Fans should be mesmerized by Dan Lauria's spot-on impersonation of the famously hot-tempered Lombardi.
Can “Lombardi” be the show to overcome Broadway’s ingrained disdain for sports-themed plays? That depends on audience expectations of Eric Simonson’s biodrama (based on a book by David Maraniss) about Hall of Fame football coach Vince Lombardi. Fans content just to spend a few hours in the company of this great guy should be mesmerized by Dan Lauria’s spot-on impersonation of the famously hot-tempered Lombardi. More sports-minded auds, eager for insights on how this legendary coach famously guided the Green Bay Packers to five Super Bowl championships, might want to know why the show spends so little time on the gridiron. Lauria, the lovably grumpy sitcom dad on “The Wonder Years,” brings that endearing quality to his scrappy portrait of Lombardi as the surrogate father who bullied, scolded, cheered and dragged the Packers out of the NFL cellar and on to glory. Working off his own bulldog physique and gap-toothed grin, Lauria achieves an eerie physical resemblance to Lombardi, who used his whole body to speak his mind.
The coach was a shouter, on and off the field, and Lauria’s fine ear is attuned to the humor of hearing that loud, raspy voice straining to hold a civilized conversation in an enclosed space. Whether he’s bellowing at his beloved wife, Marie (Judith Light), or shouting at Michael McCormick (Keith Nobbs), the reporter who has come to Wisconsin to write a feature story on him for Look magazine, Lombardi is too honestly outspoken to cover his thoughts by lowering his voice.
Faced with the challenge of streamlining a great big life into two puny stage hours, scribe Eric Simonson(who also feeds scripts to Steppenwolf) lands on a dramatic moment in 1965 when it was do-or-die for the Packers. They could either reclaim their lost crown as champions of the NFL or retain their humiliating second-place status and eat dirt.
To pump up the drama, Simonson invents the character of McCormick, the tyro journo (played by Nobbs with a nice easy manner and boyish charm) whose chorus-like function is to feed info to the aud without getting in the way of the action. Except, as the play is constructed, there really isn’t much action to get in the way of.
Once McCormick has been installed in the Lombardi household and given his first taste of the famous Lombardi temper, the play hops back in time to tackle the issue of why the coach is so obsessed with winning — and so threatened by the suggestion of losing. (Coming in second means being consigned to “the losers’ bowl … the toilet bowl.”)
In a telling scene set in 1958, Lombardi is living in New Jersey and so frustrated in his foiled ambition to be a head coach in the NFL that he’s thinking of giving up football altogether to become a bank executive. Lauria paces the stage (and finds no place to hide from Howell Binkley’s stark lighting) in this subdued scene, quietly intimating that Lombardi would rather die — if that wouldn’t make him an even bigger loser.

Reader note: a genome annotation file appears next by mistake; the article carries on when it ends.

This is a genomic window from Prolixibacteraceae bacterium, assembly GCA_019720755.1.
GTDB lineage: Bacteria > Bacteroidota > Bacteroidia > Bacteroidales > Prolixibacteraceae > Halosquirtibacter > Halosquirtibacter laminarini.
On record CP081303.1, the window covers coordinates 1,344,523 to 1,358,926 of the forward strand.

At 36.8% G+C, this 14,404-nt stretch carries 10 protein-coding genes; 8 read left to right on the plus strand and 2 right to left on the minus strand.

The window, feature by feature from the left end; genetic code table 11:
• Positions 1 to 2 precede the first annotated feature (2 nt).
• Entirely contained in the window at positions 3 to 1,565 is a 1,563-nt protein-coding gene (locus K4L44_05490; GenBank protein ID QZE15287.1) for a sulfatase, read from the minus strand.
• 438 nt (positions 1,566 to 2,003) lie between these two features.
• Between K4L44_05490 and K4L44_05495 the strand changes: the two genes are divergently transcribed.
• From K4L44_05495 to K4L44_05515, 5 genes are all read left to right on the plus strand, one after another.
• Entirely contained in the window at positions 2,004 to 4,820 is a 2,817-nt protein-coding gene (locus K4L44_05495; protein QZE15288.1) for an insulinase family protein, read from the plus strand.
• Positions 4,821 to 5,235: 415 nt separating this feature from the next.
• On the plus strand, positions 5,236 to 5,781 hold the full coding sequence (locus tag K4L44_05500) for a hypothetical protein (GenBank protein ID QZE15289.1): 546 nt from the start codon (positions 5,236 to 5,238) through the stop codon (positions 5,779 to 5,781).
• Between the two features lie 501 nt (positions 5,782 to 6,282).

The call from Jack Vainisi, offering the Packers job, puts an end to those gloomy thoughts. But it comes too soon, dramatically, closing off the issue before it’s fully explored. And aside from a tossed-off comment, later in the play, that Lombardi’s mother was “a perfectionist,” we’re denied the biographical specifics of that fierce, burning, fire-in-the-gut compulsion to win and win and win and keep winning or you die. Or, even more to the point, of the psychological origins of his absolute horror of loss.
“This is a cruel and tough business,” he instructs his surrogate children. “When we lose, we’re gone.”
What we get, instead, are lots of well-written (and well-acted, under Thomas Kail’s attentive helming) scenes of how that compulsion drives Lombardi to the astounding feats of success he pulls off in Green Bay. Putting aside the question of why Bart Starr, the Packers’ star quarterback, doesn’t appear in this play, the team is well represented by Robert Christopher Riley as outside linebacker Dave Robinson, Bill Dawes as running back Paul Hornung, and husky Chris Sullivan as fullback Jim Taylor, the only player with “grievances.”
But it’s a crying shame that we don’t get to see more action on the gridiron. Although it’s constructed a bit like a football field, let’s be real and admit that the stage at the Circle in the Square can’t accommodate a game. Nonetheless, the dinky screens set up for Zachary Borovay’s projections are entirely inadequate, denying the production the game scenes that would have added more excitement.
In the end, the show hangs on the character of Lombardi and Lauria’s compelling performance. And while this inspirational figure seems oblivious to the personal cost of his drive for success (he neglected his health and died of colon cancer at 57), his wife is always standing right there to remind us. Light is an absolute treasure as the hard-drinking, straight-talking Marie, so tightly coiled in her restraining period costumes and hairdo, she looks lacquered.
But she melts easily, and whether he knows it or not, he’ll never be a loser in her eyes.